How standards shape a gender-responsive technological transformation

The future is digital, but more inclusiveness is needed. UN Women and ISO are partnering to promote a more gender-inclusive world. 

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Senior Manager for the Action Coalition on Innovation and Technology and Substantive Lead for the 67th session of the Commission on the Status of Women (CSW), UN Women
Hélène Molinier
Senior Manager for the Action Coalition on Innovation and Technology and Substantive Lead for the 67th session of the Commission on the Status of Women (CSW), UN Women

New technologies are at their most transformative when they work for everyone. Digital technologies shape every aspect of our lives, and the digital future we are building will affect us all – yet the future of digital is not being built with everyone in mind.  

Studies show that women are severely under-represented in technological fields: just 17 % of IT specialists in Europe are female and gendered inequalities are even migrating to cutting-edge innovations like the metaverse, where there is already a discernible gender gap. The exclusion of women from the digital world has shaved USD 1 trillion off the GDP of low- and middle-income countries in the last decade. It’s clear that reducing the gender gap in digital technologies is an economic and social imperative. 

That’s where UN Women steps in. We are the United Nations entity dedicated to gender equality and the empowerment of women. We work to champion the rights and needs of women and girls around the world, and are responsible for supporting UN member states to frame laws, policies, programmes and services that benefit women. 

To this end, helping to shape the standards that private and public organizations use to design, develop and deploy new technologies is absolutely crucial. That’s why UN Women and ISO are working to improve the gender inclusivity of these standards, thereby delivering the benefits of the digital economy to women and girls around the world. 

Technology and inclusion: the time is now 

The theme for UN Women’s 2023 Commission on the Status of Women (CSW) is “Innovation and technological change, and education in the digital age for achieving gender equality and the empowerment of all women and girls”. This commission was set up in 1946 to convene key decision-makers and experts globally to promote women’s rights, document the reality of women’s lives throughout the world, and shape global standards on gender equality and the empowerment of women. Now, almost 80 years following its establishment, the world looks radically different – and technology has never been more important to the promotion of gender equality and the empowerment of women.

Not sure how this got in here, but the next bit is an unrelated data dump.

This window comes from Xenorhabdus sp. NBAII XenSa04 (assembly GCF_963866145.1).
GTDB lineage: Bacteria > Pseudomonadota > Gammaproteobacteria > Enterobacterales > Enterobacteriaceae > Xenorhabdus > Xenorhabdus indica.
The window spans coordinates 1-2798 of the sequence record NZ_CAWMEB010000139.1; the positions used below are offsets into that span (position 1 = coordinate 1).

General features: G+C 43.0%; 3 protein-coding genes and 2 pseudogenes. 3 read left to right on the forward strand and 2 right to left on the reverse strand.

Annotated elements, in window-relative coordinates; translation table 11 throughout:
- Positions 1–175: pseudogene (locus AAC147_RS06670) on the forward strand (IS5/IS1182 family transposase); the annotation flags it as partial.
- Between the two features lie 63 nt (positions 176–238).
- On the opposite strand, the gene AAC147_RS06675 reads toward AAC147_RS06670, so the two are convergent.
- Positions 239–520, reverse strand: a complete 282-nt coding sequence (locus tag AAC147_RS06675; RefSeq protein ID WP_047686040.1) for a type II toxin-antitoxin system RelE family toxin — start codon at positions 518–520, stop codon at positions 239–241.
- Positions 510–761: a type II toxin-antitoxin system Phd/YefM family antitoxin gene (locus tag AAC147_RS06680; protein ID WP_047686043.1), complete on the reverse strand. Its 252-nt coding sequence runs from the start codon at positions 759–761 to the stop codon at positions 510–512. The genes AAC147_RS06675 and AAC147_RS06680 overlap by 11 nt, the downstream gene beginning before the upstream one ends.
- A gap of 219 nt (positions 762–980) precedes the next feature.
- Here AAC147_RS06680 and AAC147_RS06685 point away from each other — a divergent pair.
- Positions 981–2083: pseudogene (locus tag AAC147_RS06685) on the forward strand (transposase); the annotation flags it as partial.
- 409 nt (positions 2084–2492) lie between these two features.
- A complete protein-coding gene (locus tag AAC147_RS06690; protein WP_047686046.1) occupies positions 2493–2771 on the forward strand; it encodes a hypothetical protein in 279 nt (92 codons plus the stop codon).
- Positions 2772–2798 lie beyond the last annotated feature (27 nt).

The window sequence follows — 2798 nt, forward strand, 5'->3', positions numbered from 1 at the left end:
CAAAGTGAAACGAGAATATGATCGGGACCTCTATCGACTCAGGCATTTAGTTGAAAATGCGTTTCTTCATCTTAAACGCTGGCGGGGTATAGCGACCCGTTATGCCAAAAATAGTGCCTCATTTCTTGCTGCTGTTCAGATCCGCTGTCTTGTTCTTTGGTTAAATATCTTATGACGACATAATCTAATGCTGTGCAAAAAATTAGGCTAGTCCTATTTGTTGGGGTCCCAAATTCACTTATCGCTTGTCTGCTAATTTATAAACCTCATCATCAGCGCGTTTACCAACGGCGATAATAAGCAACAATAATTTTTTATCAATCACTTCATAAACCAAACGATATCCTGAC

Every year, in preparation for the CSW, we convene experts on the theme from all geographic regions to share their expertise and help us to develop a set of policy recommendations for the Commission and its member states. This year, a key insight from the deliberations is the important role that standards play in the design, development and deployment of technology. 

The research prepared by this year’s Expert Group found that standards are integral to the education of students, the generation and testing of hypotheses, the design of products and the drafting of legislation. It also showed that standards based on non-inclusive samples can negatively impact lives. In a world that has predominantly been designed by men, better representation in the creation and roll-out of new technology is a powerful tool.